In the 19th century, a lot of black men made their reputations in dangerous Indian Territory (present-day Oklahoma) where they were hired by the federal government to work as lawmen, tribal policemen or Deputy U.S. Marshals.
Some worked as far west as the Oklahoma Territory, as far south as Texas, and as far north as Kansas.
With some of these African-American men being born slaves, others were Black Indians. Some were educated while others were not, yet they all helped to maintain law and order in the rugged Indian Territory.
More about this
Zeke Miller was one of these men. Between 1894 to 1907, the African American worked as a Deputy U.S. Marshal in the Central District of Indian Territory.
Being a tough man in a tough land, Miller was able to hunt down several outlaws without ever getting injured on duty. He is also remembered as one who never had to shoot a man to make an arrest during his 19 years of service.
Then there was his black stallion which historians say he had a rapport with to the extent that “on a number of different occasions the horse saved him from injury or, possibly, death, not just with its athleticism but by warning the lawman of impending danger.”
Starting life as a mine inspector from Ohio, Miller later moved to Indian Territory where he was recommended for the job of Deputy U.S. Marshal, two years before Judge Parker’s death. Miller was first stationed at Alderson, Choctaw Nation, but was later moved to the Central District headquarters at McAlester, according to Oklahoma Historical Society.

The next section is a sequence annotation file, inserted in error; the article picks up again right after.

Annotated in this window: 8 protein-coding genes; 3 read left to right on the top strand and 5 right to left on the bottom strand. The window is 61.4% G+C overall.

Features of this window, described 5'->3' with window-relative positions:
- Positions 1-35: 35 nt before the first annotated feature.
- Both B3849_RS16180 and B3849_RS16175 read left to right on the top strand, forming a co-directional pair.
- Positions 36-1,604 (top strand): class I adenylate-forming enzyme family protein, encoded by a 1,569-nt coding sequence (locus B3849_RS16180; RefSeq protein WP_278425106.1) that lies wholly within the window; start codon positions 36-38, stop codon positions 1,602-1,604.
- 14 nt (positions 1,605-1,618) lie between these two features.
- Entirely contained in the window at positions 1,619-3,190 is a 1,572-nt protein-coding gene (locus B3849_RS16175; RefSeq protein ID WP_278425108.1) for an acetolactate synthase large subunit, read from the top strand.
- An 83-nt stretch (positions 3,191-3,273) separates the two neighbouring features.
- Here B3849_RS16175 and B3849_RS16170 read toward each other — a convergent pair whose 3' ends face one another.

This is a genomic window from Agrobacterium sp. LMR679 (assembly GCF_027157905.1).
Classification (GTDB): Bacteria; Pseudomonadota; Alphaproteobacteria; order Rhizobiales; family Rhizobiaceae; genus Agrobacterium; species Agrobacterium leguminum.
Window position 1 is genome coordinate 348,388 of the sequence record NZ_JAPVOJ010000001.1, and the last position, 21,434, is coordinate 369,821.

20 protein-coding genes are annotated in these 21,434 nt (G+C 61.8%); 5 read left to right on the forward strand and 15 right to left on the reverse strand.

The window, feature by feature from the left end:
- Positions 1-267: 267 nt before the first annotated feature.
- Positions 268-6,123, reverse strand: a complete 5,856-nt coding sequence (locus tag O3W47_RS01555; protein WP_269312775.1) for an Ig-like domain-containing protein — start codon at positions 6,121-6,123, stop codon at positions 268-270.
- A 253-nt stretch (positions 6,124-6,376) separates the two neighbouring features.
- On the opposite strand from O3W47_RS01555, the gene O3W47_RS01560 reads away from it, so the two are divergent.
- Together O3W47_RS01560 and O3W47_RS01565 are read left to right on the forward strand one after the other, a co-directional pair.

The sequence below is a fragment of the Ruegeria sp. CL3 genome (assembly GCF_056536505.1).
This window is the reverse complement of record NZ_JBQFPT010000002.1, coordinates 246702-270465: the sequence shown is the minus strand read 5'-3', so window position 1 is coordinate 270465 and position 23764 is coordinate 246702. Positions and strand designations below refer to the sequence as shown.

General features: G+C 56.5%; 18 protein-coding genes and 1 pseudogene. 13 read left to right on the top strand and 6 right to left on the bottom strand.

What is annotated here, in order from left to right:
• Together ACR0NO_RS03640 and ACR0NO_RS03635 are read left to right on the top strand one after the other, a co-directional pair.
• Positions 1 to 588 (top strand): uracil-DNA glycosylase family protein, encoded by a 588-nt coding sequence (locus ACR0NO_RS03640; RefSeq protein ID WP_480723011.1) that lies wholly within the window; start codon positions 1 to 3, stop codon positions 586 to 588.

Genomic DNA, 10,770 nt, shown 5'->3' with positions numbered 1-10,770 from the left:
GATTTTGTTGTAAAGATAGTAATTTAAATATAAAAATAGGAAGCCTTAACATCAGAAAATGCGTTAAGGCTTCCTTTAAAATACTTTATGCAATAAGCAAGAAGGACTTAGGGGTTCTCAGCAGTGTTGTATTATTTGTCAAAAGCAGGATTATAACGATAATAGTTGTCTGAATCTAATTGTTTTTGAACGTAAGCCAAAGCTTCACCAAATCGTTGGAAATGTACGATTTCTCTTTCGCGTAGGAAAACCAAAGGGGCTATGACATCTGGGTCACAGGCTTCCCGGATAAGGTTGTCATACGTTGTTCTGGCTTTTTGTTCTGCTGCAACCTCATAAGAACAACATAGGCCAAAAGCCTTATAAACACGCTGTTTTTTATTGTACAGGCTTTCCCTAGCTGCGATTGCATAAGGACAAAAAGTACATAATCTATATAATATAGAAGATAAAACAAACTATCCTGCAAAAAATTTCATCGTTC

Never firing a shot during his service, it is documented that “he had a large posse that worked with him and he planned the arrests and directed the captures, but he let his posse do all the shootings.”
The exploits of the famous black deputy U.S. marshal were covered widely at the time.
As Outlaw Tales wrote: “One time, Zeke went after some men who were miles away down by a railroad track where no one could sneak up on them. Zeke went to the station master and borrowed a handcar. He went down, came up behind the outlaws, arrested them and brought them back on the handcar. But the younger one of the two outlaws, when he went to prison, Zeke wrote letters to him and talked to him about reforming his ways. And Zeke’s letters and the experience of being a prisoner made the kid reform.”
Such was the life of Miller; he loved kids and always found ways to help reform young outlaws.
But his life was not all about hunting down criminals. With six children and a family, he ran a grocery store when he was not working for Judge Parker.
In 1907, he stopped work as Deputy U.S. Marshal and began working in the timber industry. Two years later, he passed away from Bright’s disease but remains one of the many respected lawmen in Indian Territory.
At the moment, the exact numbers of all the black U.S. Deputy Marshals are not known because “some had brief temporary assignments, while others had careers that spanned several decades.”
Yet, many have received fame over the years, including the likes of Bass Reeves, Grant Johnson, Rufus Cannon, Bill Colbert, Bynum Colbert, and of course Zeke Miller.
The others were Crowder Nicks, Charles Pettit, Ed Robinson, Dick Roebuck, Isaac Rogers, Jim Ruth, Dick Shaver, Morgan Tucker, Lee Thompson, Eugene Walker, and Henry Whitehead.
Many of these names were confined to the Indian Territory containing the Five Civilised Tribes known as Cherokee, Creek, Choctaw, Chicasaw and Seminole nations.
An early settler, Nancy E. Pruitt, in an interview, guessed why the federal government decided to hire black men to uphold the law in the Indian Territory.
“Bass Reeves and Grant Johnson were colored officers,” she said. “They could talk Creek, and the Creeks liked Negroes better than they did whites, [which] I suppose is the reason they had colored officers.”